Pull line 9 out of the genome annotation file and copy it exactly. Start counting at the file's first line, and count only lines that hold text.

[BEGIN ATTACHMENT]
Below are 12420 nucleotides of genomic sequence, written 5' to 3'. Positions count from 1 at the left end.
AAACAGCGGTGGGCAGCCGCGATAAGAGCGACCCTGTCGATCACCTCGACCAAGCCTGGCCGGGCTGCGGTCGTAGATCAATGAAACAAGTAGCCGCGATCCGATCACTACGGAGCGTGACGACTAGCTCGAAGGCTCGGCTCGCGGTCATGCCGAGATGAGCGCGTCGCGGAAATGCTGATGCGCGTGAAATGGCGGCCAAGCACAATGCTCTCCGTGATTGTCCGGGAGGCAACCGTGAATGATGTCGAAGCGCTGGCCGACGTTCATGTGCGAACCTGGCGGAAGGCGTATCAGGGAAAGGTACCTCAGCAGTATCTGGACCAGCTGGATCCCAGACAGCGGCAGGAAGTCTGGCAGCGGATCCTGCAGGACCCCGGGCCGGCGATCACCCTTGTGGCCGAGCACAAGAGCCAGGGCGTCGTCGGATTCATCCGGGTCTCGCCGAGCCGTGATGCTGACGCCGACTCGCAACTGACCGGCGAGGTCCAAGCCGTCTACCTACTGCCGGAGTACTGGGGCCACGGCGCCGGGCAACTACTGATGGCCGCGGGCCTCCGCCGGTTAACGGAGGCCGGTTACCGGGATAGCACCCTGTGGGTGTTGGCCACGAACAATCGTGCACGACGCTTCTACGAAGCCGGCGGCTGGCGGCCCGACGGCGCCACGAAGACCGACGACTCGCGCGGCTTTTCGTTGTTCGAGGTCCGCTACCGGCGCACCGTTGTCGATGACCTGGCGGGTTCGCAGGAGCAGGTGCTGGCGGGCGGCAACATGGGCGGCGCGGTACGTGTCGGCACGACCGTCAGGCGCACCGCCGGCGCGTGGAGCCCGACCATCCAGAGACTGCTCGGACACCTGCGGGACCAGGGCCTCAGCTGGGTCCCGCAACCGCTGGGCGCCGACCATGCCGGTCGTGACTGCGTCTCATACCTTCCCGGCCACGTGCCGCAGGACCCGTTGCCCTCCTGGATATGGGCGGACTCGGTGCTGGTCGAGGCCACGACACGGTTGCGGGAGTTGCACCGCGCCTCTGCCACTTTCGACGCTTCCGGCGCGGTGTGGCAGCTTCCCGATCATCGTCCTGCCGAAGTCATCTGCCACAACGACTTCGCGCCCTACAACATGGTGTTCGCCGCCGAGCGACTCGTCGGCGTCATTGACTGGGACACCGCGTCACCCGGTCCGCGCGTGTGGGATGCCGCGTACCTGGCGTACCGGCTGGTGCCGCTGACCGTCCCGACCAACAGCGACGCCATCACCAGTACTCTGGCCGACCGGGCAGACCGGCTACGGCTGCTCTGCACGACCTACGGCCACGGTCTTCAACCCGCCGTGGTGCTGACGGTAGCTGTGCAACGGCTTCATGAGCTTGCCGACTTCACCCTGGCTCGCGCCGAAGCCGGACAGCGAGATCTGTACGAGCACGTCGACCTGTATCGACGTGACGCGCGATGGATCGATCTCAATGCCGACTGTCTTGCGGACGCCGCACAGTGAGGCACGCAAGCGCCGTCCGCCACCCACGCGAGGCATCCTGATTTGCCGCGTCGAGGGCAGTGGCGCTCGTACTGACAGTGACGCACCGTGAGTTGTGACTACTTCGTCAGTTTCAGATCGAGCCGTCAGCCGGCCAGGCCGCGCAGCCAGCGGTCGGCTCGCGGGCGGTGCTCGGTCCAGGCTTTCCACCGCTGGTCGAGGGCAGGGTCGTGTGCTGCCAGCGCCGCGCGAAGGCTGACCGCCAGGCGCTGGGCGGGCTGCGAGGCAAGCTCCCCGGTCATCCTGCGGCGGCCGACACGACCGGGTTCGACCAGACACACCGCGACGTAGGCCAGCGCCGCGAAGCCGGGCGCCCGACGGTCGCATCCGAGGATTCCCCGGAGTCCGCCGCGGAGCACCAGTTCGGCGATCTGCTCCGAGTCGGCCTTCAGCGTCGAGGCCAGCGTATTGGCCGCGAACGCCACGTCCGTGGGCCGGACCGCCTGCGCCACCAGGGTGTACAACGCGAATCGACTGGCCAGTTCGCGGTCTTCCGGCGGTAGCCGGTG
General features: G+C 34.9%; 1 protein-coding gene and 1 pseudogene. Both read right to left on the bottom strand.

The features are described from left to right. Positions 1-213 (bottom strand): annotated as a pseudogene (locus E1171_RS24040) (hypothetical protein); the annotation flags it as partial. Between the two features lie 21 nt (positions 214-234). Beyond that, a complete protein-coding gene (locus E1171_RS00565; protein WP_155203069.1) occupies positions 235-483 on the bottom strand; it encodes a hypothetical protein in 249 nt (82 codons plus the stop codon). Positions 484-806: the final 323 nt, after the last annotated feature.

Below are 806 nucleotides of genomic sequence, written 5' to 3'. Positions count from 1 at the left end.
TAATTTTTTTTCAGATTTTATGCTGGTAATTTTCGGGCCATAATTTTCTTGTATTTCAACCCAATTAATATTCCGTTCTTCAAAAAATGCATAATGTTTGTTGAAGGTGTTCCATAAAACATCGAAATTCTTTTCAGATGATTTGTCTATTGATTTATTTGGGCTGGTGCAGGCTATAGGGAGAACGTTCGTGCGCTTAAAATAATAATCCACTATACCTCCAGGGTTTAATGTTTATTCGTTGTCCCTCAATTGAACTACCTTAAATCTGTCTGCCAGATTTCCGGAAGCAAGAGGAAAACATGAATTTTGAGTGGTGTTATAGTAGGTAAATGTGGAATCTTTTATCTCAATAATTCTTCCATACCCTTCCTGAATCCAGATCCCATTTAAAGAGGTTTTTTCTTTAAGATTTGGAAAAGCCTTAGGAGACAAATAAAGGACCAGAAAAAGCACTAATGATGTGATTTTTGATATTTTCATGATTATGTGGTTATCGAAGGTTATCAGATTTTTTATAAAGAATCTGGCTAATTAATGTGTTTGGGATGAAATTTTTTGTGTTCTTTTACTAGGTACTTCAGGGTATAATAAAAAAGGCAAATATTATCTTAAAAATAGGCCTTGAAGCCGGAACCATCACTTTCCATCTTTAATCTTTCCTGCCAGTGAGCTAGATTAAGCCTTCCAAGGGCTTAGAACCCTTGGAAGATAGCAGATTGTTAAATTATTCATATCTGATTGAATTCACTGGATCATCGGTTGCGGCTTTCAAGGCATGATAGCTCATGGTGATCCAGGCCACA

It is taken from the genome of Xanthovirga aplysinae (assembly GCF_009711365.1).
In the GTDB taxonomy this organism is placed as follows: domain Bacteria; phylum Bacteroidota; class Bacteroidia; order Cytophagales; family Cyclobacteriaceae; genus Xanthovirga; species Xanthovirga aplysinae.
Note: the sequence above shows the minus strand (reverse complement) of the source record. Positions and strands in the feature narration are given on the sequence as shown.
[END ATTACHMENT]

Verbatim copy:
Note: the sequence above shows the minus strand (reverse complement) of the source record. Positions and strands in the feature narration are given on the sequence as shown.